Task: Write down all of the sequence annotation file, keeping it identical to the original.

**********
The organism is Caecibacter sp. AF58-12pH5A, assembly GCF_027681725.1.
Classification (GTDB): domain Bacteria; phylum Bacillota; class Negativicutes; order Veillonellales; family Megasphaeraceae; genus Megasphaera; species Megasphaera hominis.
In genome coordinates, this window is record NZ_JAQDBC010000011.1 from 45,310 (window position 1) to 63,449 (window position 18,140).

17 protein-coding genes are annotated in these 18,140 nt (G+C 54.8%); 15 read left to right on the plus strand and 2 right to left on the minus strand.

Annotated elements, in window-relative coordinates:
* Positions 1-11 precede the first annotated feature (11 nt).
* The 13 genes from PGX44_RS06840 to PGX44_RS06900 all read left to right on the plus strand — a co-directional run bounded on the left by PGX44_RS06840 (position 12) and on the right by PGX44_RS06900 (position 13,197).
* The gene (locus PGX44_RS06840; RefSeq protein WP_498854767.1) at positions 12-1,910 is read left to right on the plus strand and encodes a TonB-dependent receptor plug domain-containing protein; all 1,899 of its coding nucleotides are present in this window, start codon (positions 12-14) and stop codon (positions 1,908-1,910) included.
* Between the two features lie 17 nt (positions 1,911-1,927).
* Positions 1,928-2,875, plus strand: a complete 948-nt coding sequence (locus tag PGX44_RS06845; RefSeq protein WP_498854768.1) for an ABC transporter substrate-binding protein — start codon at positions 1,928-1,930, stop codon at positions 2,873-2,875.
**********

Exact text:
The organism is Caecibacter sp. AF58-12pH5A, assembly GCF_027681725.1.
Classification (GTDB): domain Bacteria; phylum Bacillota; class Negativicutes; order Veillonellales; family Megasphaeraceae; genus Megasphaera; species Megasphaera hominis.
In genome coordinates, this window is record NZ_JAQDBC010000011.1 from 45,310 (window position 1) to 63,449 (window position 18,140).

17 protein-coding genes are annotated in these 18,140 nt (G+C 54.8%); 15 read left to right on the plus strand and 2 right to left on the minus strand.

Annotated elements, in window-relative coordinates:
* Positions 1-11 precede the first annotated feature (11 nt).
* The 13 genes from PGX44_RS06840 to PGX44_RS06900 all read left to right on the plus strand — a co-directional run bounded on the left by PGX44_RS06840 (position 12) and on the right by PGX44_RS06900 (position 13,197).
* The gene (locus PGX44_RS06840; RefSeq protein WP_498854767.1) at positions 12-1,910 is read left to right on the plus strand and encodes a TonB-dependent receptor plug domain-containing protein; all 1,899 of its coding nucleotides are present in this window, start codon (positions 12-14) and stop codon (positions 1,908-1,910) included.
* Between the two features lie 17 nt (positions 1,911-1,927).
* Positions 1,928-2,875, plus strand: a complete 948-nt coding sequence (locus tag PGX44_RS06845; RefSeq protein WP_498854768.1) for an ABC transporter substrate-binding protein — start codon at positions 1,928-1,930, stop codon at positions 2,873-2,875.